Background: In the past three decades, the incidence of colorectal cancer (CRC) in Norway has doubled, surpassing all other Nordic countries for both men and women to become the most frequently diagnosed cancer. A small-scale, randomized study on flexible sigmoidoscopy (FS) screening in Telemark, Norway, has shown a reduction in accumulated CRC incidence after 13 years. The aim of our study was to evaluate the effect on CRC mortality and morbidity by screen detection of CRC and removal of precursor lesions (polypectomy), and to test out the management and organization mimicking a countrywide screening service. A total of 13,823 men and women (1:1), age 55-64 years, were drawn randomly from the population registries in Oslo (urban) and the county of Telemark (mixed urban and rural) and invited to have a screening examination. The rest of the relevant age cohorts constituted the control groups. In the screening group, 535 individuals were excluded according to exclusion criteria, rendering 13,288 individuals eligible for screening examination.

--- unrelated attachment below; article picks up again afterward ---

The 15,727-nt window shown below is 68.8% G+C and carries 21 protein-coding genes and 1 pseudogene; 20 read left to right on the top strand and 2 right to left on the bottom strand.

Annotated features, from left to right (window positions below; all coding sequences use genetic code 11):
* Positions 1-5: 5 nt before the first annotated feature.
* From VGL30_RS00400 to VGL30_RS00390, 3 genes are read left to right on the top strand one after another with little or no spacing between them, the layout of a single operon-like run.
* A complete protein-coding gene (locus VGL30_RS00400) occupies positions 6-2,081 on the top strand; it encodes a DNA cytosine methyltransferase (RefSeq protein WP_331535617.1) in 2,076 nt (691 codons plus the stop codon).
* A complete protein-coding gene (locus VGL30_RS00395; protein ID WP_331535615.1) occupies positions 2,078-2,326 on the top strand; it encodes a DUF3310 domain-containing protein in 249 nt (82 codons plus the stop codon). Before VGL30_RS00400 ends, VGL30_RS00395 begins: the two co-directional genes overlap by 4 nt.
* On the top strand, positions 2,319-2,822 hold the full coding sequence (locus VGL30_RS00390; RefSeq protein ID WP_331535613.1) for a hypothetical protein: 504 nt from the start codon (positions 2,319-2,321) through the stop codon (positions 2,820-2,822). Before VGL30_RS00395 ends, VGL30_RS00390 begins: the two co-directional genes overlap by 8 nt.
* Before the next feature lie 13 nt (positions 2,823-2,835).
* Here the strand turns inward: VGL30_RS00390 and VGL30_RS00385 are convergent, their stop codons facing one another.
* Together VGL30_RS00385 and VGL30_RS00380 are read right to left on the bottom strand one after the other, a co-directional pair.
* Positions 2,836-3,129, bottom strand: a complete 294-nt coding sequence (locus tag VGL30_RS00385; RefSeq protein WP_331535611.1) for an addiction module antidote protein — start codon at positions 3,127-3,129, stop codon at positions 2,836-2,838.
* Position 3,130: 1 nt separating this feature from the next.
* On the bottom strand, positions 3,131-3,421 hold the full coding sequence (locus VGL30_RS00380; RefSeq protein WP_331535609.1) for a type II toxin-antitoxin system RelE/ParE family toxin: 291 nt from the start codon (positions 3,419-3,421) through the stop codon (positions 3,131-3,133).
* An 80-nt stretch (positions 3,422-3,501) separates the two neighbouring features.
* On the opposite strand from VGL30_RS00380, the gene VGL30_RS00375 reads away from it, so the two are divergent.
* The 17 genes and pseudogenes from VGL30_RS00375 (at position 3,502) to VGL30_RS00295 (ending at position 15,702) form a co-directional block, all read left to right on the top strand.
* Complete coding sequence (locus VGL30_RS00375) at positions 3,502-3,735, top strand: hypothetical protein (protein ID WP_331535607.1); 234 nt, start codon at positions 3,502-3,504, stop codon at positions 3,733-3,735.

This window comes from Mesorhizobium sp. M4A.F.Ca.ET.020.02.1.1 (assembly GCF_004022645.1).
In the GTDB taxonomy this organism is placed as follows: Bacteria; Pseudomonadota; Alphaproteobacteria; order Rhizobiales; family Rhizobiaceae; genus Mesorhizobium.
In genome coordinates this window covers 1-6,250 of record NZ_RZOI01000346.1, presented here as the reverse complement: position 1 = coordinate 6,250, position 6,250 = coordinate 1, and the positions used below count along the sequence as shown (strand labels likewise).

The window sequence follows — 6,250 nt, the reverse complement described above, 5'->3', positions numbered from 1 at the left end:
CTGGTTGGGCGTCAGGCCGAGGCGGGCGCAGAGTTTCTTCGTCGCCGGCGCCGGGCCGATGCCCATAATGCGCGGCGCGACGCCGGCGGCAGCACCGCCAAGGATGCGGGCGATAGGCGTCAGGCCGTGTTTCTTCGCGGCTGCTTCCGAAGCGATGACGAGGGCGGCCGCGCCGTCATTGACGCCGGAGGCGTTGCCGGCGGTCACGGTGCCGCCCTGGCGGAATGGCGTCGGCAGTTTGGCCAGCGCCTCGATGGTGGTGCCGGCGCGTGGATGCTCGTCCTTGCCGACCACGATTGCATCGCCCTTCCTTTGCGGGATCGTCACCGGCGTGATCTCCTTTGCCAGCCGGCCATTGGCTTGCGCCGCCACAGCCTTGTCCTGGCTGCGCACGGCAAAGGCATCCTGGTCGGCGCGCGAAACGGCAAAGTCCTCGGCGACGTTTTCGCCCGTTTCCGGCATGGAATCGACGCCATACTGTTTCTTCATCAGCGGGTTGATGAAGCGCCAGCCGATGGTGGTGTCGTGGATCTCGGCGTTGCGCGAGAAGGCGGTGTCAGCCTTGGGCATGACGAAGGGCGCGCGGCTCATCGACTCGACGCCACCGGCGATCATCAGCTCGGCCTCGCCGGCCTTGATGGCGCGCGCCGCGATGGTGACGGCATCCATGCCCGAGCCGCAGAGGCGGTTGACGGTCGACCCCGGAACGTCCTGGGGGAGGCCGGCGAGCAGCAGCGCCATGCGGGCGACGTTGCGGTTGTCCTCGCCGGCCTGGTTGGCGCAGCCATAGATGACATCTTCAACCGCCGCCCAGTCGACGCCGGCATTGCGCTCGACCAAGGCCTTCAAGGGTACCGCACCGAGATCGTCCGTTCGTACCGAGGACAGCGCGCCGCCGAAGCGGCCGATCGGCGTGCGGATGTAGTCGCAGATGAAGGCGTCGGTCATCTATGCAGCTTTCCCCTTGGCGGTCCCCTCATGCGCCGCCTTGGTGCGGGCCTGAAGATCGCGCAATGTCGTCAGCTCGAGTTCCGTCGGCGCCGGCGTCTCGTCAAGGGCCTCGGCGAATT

Methods: A once only screening model was used. In the screening group, individuals were randomized to have a once only FS or a combination of FS and faecal occult blood test (FOBT).
Results: The overall attendance rate was 8,849 out of 13,288 (67%); 73% in Telemark and 60% in Oslo. Attendance for FS only was 68% and 65% for combined FS&FOBT.
Conclusions: The present FSIFS&FOBT screening study obtained a high acceptance rate for both screening modalities. The attendance rate was stable throughout the trial, suggesting an acceptable model for management of future countrywide screening.